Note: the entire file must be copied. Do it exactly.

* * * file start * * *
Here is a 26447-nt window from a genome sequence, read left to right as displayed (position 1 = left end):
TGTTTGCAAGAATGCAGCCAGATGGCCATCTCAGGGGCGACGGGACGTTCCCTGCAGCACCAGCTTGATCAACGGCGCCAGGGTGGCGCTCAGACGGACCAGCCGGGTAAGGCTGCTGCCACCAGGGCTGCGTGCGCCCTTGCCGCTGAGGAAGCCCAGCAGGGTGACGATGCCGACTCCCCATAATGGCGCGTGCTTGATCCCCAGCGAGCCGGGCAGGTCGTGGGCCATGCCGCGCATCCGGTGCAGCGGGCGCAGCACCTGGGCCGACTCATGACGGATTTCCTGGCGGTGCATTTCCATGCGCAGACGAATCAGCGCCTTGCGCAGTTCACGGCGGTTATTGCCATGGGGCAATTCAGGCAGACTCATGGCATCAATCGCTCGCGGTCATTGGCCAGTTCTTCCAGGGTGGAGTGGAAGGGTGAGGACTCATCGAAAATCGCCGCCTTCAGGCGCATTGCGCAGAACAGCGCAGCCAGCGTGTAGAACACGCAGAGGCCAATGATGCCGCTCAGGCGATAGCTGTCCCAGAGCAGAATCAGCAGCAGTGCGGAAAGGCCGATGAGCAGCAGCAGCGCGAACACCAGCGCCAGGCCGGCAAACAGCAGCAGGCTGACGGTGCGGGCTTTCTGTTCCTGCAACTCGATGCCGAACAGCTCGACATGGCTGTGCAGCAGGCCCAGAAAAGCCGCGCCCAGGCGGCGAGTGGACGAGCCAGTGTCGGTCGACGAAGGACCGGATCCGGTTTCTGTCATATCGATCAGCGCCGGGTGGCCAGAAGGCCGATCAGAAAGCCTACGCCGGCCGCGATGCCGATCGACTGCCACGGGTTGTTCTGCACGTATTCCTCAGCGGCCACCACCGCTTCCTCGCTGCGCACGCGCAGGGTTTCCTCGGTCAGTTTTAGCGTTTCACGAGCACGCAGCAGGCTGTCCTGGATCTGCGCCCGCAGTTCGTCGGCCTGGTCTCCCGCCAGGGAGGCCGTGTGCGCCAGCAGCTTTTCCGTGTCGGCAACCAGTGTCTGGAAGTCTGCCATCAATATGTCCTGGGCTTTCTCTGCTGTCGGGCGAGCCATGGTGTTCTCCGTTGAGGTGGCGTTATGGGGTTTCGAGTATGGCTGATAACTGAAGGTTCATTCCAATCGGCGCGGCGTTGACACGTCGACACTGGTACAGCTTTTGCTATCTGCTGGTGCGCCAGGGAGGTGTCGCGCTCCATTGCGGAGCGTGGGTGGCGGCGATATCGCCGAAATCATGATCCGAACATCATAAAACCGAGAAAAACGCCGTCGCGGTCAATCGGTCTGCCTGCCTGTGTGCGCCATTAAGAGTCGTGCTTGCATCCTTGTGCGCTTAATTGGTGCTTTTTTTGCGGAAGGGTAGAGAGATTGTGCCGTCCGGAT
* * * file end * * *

Here is a 26447-nt window from a genome sequence, read left to right as displayed (position 1 = left end):
TGTTTGCAAGAATGCAGCCAGATGGCCATCTCAGGGGCGACGGGACGTTCCCTGCAGCACCAGCTTGATCAACGGCGCCAGGGTGGCGCTCAGACGGACCAGCCGGGTAAGGCTGCTGCCACCAGGGCTGCGTGCGCCCTTGCCGCTGAGGAAGCCCAGCAGGGTGACGATGCCGACTCCCCATAATGGCGCGTGCTTGATCCCCAGCGAGCCGGGCAGGTCGTGGGCCATGCCGCGCATCCGGTGCAGCGGGCGCAGCACCTGGGCCGACTCATGACGGATTTCCTGGCGGTGCATTTCCATGCGCAGACGAATCAGCGCCTTGCGCAGTTCACGGCGGTTATTGCCATGGGGCAATTCAGGCAGACTCATGGCATCAATCGCTCGCGGTCATTGGCCAGTTCTTCCAGGGTGGAGTGGAAGGGTGAGGACTCATCGAAAATCGCCGCCTTCAGGCGCATTGCGCAGAACAGCGCAGCCAGCGTGTAGAACACGCAGAGGCCAATGATGCCGCTCAGGCGATAGCTGTCCCAGAGCAGAATCAGCAGCAGTGCGGAAAGGCCGATGAGCAGCAGCAGCGCGAACACCAGCGCCAGGCCGGCAAACAGCAGCAGGCTGACGGTGCGGGCTTTCTGTTCCTGCAACTCGATGCCGAACAGCTCGACATGGCTGTGCAGCAGGCCCAGAAAAGCCGCGCCCAGGCGGCGAGTGGACGAGCCAGTGTCGGTCGACGAAGGACCGGATCCGGTTTCTGTCATATCGATCAGCGCCGGGTGGCCAGAAGGCCGATCAGAAAGCCTACGCCGGCCGCGATGCCGATCGACTGCCACGGGTTGTTCTGCACGTATTCCTCAGCGGCCACCACCGCTTCCTCGCTGCGCACGCGCAGGGTTTCCTCGGTCAGTTTTAGCGTTTCACGAGCACGCAGCAGGCTGTCCTGGATCTGCGCCCGCAGTTCGTCGGCCTGGTCTCCCGCCAGGGAGGCCGTGTGCGCCAGCAGCTTTTCCGTGTCGGCAACCAGTGTCTGGAAGTCTGCCATCAATATGTCCTGGGCTTTCTCTGCTGTCGGGCGAGCCATGGTGTTCTCCGTTGAGGTGGCGTTATGGGGTTTCGAGTATGGCTGATAACTGAAGGTTCATTCCAATCGGCGCGGCGTTGACACGTCGACACTGGTACAGCTTTTGCTATCTGCTGGTGCGCCAGGGAGGTGTCGCGCTCCATTGCGGAGCGTGGGTGGCGGCGATATCGCCGAAATCATGATCCGAACATCATAAAACCGAGAAAAACGCCGTCGCGGTCAATCGGTCTGCCTGCCTGTGTGCGCCATTAAGAGTCGTGCTTGCATCCTTGTGCGCTTAATTGGTGCTTTTTTTGCGGAAGGGTAGAGAGATTGTGCCGTCCGGAT